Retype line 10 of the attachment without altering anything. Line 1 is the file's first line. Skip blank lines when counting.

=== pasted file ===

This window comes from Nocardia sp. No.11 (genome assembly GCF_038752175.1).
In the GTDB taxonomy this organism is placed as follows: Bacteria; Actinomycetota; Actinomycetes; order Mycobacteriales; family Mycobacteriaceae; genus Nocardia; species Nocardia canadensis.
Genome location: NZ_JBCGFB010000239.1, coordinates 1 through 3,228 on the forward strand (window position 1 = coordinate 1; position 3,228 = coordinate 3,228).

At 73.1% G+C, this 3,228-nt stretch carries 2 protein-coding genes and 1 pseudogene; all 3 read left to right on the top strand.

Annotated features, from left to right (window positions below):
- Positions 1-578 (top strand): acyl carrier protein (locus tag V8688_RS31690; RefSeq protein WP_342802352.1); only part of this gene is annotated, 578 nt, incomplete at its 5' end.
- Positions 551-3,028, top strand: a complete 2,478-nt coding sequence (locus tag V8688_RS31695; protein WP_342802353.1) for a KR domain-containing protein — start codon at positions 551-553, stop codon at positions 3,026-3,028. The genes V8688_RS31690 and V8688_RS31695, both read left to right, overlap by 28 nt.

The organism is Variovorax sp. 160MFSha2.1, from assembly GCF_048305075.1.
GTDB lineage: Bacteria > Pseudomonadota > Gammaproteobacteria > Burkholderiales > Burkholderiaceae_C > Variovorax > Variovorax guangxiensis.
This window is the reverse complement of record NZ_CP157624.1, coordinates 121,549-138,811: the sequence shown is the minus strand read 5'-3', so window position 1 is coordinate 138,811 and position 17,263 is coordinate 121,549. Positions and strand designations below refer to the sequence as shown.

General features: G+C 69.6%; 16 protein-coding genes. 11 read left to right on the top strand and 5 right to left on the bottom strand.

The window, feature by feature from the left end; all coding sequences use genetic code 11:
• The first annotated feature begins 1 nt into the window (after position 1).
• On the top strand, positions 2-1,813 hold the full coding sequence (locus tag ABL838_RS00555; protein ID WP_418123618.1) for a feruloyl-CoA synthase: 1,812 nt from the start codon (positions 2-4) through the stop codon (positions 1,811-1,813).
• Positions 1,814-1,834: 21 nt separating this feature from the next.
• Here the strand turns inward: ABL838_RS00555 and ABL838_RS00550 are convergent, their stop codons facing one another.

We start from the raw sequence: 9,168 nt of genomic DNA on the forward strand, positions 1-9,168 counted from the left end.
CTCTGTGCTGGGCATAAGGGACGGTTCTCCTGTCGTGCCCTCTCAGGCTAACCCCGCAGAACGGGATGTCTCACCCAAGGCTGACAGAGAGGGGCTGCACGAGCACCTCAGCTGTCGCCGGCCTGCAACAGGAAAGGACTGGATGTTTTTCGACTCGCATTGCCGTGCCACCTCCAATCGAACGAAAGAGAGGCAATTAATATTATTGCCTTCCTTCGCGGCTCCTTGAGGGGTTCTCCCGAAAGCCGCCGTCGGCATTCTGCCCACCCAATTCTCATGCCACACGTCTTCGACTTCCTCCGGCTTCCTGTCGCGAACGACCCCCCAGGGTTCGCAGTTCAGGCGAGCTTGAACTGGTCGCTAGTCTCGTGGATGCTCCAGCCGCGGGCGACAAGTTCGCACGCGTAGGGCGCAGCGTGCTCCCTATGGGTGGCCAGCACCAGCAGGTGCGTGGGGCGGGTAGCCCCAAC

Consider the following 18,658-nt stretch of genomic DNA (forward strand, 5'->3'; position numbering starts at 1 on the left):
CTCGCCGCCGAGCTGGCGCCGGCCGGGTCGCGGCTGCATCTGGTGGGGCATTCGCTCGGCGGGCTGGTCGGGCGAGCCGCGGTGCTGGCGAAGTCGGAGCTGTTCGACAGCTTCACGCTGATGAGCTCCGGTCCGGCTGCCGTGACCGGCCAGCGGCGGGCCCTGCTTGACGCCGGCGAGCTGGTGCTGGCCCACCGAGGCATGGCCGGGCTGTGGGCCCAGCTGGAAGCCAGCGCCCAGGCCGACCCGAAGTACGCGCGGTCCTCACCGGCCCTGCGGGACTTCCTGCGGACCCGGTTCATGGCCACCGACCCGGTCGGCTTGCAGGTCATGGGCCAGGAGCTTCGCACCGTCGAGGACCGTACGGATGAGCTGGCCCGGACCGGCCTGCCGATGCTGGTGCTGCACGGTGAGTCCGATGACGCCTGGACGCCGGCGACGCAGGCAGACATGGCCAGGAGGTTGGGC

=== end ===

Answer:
This window is the reverse complement of record NZ_CP157624.1, coordinates 121,549-138,811: the sequence shown is the minus strand read 5'-3', so window position 1 is coordinate 138,811 and position 17,263 is coordinate 121,549. Positions and strand designations below refer to the sequence as shown.